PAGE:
The idea, initially proposed by an influential conservative think tank, has gained traction, supported by Governor Greg Abbott, who emphasized Texans’ desire to own their property instead of renting it from the government.
The debate over property taxes in Texas has taken center stage in the current legislative tax cut discussions, with the question of whether it’s possible to eliminate school property taxes altogether
However, opposition has also emerged, including concerns from school districts about the loss of financial independence if the reliable source of local tax collection is removed. Lieutenant Governor Dan Patrick has criticized the notion, highlighting the complexities of funding schools in Texas.
State leaders have planned to allocate at least $12.3 billion for new property tax cuts, regardless of the final agreement reached. The substantial state surplus of $32.7 billion this year allows for these tax cuts while still increasing per-student funding over the next two years. Nevertheless, concerns persist about the potential long-term impact on school districts if property taxes are gradually reduced or entirely phased out.
Efforts to address the issue of property taxes in Texas have been complicated due to the local nature of tax levies and the limited alternative sources of revenue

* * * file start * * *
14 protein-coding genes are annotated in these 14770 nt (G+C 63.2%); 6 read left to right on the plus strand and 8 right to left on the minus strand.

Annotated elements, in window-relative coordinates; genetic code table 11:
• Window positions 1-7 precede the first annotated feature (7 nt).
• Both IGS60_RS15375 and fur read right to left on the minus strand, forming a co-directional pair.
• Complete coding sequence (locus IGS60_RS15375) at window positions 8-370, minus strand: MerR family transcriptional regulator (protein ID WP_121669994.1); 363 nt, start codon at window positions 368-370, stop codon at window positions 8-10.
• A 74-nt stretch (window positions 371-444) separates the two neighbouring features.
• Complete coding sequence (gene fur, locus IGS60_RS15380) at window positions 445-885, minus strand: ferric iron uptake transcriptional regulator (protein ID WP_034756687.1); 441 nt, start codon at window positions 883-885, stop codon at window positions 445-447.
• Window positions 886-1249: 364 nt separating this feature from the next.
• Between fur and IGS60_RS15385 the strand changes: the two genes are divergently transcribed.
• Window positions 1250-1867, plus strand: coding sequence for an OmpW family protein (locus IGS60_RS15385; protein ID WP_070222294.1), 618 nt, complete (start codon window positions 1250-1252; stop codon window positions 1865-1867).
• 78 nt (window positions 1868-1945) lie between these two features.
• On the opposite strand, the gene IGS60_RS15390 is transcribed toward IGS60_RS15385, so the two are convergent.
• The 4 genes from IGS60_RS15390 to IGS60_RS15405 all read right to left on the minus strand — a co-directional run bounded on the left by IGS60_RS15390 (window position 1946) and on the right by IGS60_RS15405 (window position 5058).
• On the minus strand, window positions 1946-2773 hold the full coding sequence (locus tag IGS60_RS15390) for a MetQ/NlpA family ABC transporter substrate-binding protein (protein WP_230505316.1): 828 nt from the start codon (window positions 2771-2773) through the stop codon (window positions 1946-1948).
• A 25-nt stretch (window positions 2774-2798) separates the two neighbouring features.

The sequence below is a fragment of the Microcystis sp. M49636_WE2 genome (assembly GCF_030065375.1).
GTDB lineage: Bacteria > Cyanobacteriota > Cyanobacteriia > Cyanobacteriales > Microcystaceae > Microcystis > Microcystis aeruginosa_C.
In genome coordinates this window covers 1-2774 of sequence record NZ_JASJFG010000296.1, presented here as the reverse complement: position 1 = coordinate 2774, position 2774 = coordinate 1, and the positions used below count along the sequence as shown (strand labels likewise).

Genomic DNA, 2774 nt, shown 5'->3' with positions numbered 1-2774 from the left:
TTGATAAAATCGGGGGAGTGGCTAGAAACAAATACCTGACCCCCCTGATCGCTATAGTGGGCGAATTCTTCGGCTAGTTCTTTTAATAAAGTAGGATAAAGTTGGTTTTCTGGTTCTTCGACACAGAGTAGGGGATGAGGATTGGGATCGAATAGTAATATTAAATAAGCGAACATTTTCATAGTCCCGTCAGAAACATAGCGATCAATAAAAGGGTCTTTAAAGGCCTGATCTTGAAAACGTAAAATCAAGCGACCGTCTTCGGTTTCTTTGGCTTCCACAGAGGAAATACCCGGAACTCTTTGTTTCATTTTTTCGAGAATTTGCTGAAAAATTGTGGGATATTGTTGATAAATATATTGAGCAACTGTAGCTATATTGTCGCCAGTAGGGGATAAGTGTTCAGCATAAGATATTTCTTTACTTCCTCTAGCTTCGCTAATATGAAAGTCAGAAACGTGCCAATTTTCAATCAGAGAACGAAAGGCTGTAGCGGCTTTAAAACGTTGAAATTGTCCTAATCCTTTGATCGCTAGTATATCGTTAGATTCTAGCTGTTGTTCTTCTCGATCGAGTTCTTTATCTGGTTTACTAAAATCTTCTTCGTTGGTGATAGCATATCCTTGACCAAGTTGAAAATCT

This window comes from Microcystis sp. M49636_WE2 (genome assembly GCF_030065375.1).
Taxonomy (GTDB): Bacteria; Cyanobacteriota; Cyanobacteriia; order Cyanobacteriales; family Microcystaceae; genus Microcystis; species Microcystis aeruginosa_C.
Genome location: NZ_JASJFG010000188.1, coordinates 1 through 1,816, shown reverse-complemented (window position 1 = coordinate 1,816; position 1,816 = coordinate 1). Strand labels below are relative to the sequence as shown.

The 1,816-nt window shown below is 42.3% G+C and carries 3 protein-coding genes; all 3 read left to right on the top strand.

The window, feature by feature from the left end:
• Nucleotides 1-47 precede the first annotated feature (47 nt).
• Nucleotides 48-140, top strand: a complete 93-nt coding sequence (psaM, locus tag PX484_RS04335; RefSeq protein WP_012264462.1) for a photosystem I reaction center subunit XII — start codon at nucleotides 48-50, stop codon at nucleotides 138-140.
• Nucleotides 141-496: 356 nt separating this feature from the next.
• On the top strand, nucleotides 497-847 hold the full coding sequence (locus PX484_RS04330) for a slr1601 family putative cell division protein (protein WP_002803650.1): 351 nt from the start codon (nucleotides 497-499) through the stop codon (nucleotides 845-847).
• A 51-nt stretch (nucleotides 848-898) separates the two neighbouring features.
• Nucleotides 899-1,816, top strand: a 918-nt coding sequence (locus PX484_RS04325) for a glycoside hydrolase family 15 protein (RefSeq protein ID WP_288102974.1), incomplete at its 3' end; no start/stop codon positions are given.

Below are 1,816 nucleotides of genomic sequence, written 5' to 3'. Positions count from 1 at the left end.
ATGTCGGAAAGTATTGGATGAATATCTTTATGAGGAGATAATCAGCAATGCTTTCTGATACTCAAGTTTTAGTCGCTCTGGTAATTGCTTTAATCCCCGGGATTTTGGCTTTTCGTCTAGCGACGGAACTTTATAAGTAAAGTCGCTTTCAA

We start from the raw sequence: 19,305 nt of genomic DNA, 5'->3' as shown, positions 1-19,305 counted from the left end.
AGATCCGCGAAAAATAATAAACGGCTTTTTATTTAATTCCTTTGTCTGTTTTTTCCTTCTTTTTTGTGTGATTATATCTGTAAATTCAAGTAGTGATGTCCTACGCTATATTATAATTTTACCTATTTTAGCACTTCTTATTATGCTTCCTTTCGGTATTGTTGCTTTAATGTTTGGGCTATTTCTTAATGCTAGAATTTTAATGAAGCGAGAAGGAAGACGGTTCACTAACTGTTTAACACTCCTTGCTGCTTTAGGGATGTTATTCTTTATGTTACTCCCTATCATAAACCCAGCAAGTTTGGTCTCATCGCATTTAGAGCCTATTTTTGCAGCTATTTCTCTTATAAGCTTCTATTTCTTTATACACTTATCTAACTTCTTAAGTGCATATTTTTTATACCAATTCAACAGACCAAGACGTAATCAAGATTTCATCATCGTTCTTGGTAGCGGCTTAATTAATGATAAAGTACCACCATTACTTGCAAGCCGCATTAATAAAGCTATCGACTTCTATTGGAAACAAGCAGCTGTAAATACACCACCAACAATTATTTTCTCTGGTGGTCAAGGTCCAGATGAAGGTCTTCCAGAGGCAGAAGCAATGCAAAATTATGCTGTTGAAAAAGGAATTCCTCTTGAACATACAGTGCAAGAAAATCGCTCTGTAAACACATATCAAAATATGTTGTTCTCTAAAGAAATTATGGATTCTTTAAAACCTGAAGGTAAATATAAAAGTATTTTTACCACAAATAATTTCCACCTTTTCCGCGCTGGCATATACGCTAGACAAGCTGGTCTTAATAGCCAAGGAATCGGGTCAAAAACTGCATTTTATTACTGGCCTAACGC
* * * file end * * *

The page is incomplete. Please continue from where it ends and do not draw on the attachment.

School taxes account for the largest portion of property tax bills, and the maintenance and operation taxes make up a significant share of those. The state has attempted to address funding disparities between property-rich and property-poor districts by redistributing funds. However, property tax rates in Texas remain among the highest in the country, as the state lacks a state income tax to support education.
Various proposals have been made in the past to reduce property taxes, such as replacing them with an expanded sales tax, but they have not garnered sufficient support. In 2019, surplus funds were used to compress school maintenance and operation taxes, stabilizing rates and addressing equity issues. However, unexpected property value increases during the pandemic resulted in less relief than anticipated.